Dismissed as "trash" in their day, Charles Bronson films Rider on the Rain and Cold Sweat belong to a Golden Age of internationally co-produced Euro-thrillers that combine pulp storytelling with stylistic elegance and intense emotion.
It'd be a shame if the endless emphasis on youth results in a lack of "grown-up" concerns in pop culture. Here are five examples of the old kicking ass and refusing to give way to the young in mainstream pop culture.
"I think that, except for its ludicrous violence toward the end, the Death Sentence movie does depict its character's decline and the stupidity of vengeful vigilantism." Death Wish creator Brian Garfield talks to PopMatters about remakes, sequels, writing, and the meaning of vengeance.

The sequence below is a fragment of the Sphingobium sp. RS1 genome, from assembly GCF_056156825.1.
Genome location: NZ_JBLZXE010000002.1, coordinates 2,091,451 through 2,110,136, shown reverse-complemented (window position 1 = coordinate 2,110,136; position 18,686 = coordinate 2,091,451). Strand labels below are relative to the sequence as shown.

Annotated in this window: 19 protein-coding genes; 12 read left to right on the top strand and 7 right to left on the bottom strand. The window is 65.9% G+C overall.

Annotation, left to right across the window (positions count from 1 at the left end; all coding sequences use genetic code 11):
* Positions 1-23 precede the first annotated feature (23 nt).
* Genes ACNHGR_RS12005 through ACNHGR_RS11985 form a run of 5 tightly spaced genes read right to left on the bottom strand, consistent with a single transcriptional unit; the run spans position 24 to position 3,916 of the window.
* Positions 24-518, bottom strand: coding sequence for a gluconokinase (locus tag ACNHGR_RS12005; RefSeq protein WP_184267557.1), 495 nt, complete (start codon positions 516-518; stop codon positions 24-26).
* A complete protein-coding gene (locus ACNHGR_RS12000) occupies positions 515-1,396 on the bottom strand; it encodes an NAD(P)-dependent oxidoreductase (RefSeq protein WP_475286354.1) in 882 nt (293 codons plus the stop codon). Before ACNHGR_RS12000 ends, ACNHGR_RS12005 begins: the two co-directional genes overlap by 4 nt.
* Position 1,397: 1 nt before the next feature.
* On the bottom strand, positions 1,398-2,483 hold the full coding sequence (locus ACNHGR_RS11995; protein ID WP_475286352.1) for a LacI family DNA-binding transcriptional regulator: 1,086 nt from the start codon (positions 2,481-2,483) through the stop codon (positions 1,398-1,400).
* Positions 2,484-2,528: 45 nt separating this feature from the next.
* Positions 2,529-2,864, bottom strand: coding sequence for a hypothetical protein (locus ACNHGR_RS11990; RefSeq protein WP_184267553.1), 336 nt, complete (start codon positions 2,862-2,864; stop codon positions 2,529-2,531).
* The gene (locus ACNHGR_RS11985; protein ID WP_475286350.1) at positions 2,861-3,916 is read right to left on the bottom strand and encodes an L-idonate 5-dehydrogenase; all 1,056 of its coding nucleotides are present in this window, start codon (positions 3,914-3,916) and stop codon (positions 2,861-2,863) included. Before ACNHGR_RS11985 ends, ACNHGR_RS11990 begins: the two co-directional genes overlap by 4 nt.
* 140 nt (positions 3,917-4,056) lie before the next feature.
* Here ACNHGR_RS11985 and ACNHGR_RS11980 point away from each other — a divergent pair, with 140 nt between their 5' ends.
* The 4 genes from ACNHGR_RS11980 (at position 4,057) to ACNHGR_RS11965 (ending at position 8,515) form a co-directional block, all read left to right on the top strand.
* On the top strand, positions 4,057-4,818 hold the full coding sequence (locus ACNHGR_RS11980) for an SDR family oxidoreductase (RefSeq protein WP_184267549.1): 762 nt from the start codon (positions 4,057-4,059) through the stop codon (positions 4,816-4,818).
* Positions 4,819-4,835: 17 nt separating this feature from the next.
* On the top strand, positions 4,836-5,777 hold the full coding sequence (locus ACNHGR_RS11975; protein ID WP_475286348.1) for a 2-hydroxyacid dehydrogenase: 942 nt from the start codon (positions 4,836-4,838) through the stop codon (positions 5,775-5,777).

Charles Bronson's character wears a Chesire grin throughout Honor Among Thieves that makes it seem like he knows everything about everyone; apparently, he's the only one who knows what this film is about, too.
Every staid situation needs shaking up, none more so that the labored Hollywood studio system. The titles chosen for this section stand out as reasons why things had to change, the results of those seismic stylistic shifts.
Roy's story is riveting stuff and would've made a great honest documentary or at least an amazing '70s crime picture. Instead, we get a series of "dramatic" recreations all photographed on cheap video processed with a "film look" filter which insures that the image will look even cheaper on video.